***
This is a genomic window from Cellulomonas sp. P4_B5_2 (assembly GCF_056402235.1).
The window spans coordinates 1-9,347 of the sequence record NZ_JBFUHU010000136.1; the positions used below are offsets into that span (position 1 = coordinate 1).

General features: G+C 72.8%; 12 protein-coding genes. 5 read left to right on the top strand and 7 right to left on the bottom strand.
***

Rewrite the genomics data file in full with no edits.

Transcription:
This is a genomic window from Cellulomonas sp. P4_B5_2 (assembly GCF_056402235.1).
The window spans coordinates 1-9,347 of the sequence record NZ_JBFUHU010000136.1; the positions used below are offsets into that span (position 1 = coordinate 1).

General features: G+C 72.8%; 12 protein-coding genes. 5 read left to right on the top strand and 7 right to left on the bottom strand.